Give Me A Discerning Heart
According to Webster’s dictionary, discernment is “the quality of being able to grasp and comprehend what is obscure.” Discernment is also associated with wisdom, understanding and judgment. In much the same way that people will lament that these days, and perhaps in any day, common sense is not very common, so also the capacity to discern between good and evil, right and wrong or the ability to ascertain the true value of ideas and principles is also rare. The world and even the church is in desperate need of the ability to discern matters. The prophet Hosea said, “Who is wise? Let them realize these things. Who is discerning? Let them understand. The ways of the LORD are right; the righteous walk in them, but the rebellious stumble in them.” Hosea 14:9 (NIV)
In I Thessalonians, perhaps in conjunction with spiritual gifts, Paul urges his readers to, "test everything and cling to what is good." Good sound advice from the apostle, but how do we make it happen. We know intuitively that God's word is the standard by which all things should be tested, but how do we make the application while being aware of our own cultural biases, historical perspective and theological inclinations.
It does not take a degree in theology to have discernment, but it does require proper discipleship, a fervent prayer life and a love for God's word. The book of acts tells us that the Christians in Berea were noble because they studied the Scriptures to see if the things that Paul was saying were indeed true. Do the people in our congregations check up on the preacher and verify the veracity of what they are being taught or do they simply accept it or perhaps simply ignore it?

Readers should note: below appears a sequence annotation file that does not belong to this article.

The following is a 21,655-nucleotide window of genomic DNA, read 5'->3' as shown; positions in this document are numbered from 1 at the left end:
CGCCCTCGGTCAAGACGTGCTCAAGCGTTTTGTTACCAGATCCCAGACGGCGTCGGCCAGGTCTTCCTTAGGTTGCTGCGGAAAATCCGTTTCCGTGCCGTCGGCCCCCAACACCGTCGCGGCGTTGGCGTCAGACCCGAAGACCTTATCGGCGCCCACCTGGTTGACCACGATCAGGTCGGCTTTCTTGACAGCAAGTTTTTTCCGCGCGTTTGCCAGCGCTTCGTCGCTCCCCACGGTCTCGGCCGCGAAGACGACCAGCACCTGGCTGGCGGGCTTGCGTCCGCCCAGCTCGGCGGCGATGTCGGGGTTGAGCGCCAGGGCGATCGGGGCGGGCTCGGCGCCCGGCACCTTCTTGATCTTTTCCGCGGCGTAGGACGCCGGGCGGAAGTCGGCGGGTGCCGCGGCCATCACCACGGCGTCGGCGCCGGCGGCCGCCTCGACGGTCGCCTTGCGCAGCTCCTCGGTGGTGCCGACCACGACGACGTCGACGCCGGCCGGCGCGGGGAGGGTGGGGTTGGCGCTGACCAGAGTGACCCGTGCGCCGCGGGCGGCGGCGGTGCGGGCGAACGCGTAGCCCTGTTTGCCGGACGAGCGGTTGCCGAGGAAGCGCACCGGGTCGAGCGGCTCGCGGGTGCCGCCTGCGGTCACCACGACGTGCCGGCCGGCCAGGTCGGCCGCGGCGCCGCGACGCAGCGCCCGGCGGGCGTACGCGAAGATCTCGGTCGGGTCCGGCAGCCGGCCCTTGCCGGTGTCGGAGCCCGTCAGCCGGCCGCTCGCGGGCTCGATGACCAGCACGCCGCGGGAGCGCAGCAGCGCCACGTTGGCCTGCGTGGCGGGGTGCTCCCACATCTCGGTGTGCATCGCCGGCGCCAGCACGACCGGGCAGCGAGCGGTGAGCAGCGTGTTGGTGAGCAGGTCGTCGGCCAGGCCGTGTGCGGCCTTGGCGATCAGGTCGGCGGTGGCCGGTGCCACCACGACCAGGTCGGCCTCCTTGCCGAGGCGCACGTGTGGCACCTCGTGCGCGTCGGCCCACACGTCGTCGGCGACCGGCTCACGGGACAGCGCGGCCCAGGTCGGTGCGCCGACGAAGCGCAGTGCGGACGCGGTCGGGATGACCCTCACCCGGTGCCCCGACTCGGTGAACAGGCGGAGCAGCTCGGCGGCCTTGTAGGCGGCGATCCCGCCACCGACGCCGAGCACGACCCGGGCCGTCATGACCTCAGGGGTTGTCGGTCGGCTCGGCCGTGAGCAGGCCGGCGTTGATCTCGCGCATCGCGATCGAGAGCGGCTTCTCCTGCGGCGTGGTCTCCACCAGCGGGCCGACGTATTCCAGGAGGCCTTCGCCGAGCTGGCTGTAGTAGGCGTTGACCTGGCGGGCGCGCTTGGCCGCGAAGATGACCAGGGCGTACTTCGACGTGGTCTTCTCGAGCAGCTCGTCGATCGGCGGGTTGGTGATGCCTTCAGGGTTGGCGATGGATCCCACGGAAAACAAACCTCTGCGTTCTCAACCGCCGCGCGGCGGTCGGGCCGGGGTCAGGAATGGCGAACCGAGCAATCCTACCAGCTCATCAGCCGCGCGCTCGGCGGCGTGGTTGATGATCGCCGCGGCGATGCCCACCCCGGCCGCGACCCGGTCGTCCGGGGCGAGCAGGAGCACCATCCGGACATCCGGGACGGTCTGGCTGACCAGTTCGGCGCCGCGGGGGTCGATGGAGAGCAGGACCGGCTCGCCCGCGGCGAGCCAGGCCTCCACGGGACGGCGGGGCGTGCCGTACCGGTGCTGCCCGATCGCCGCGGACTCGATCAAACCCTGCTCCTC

Recently, Denise and I visited a church where we were acquainted with a number of the members. As the pastor began to preach, on a subject I vaguely recall, I waited with expectation for him to tell us the text from which he was preaching and I kept on waiting. I whispered in Denise's ear, "where is the text?" Finally, after about 25 minutes, the pastor announced his text and after 5 more minutes he read a few verses. It seemed as though he used the Scripture to reinforce his thoughts and ideas instead of the other way around.
The theme from our conference last January was 2 Timothy 4:2, "preach the word." If the word of God is our standard by which things should be judged, isn't it necessary to preach and to hear the word of God? It seems as though we have seen many reports and accounts of the lack of biblical literacy among Christians today. Is it any wonder that there seems to be an inability to discern even simple truth about right and wrong, about salvation and other things that should be considered elementary principles?
The term fake news has certainly come to the forefront of American politics and media coverage. Some people act as though they believe that “fake news” is something new, but the first purveyor of fake news was Satan in the Garden of Eden. He began by saying, “Did God really say, ‘You must not eat from any tree in the garden’?” The serpent twisted things just enough to bring confusion into the conversation with Eve. Eve corrects the serpent, letting him know that they could eat from the trees of the garden except for fruit from the tree in the middle of the garden, but then she adds “and you must not touch it, or you will die.”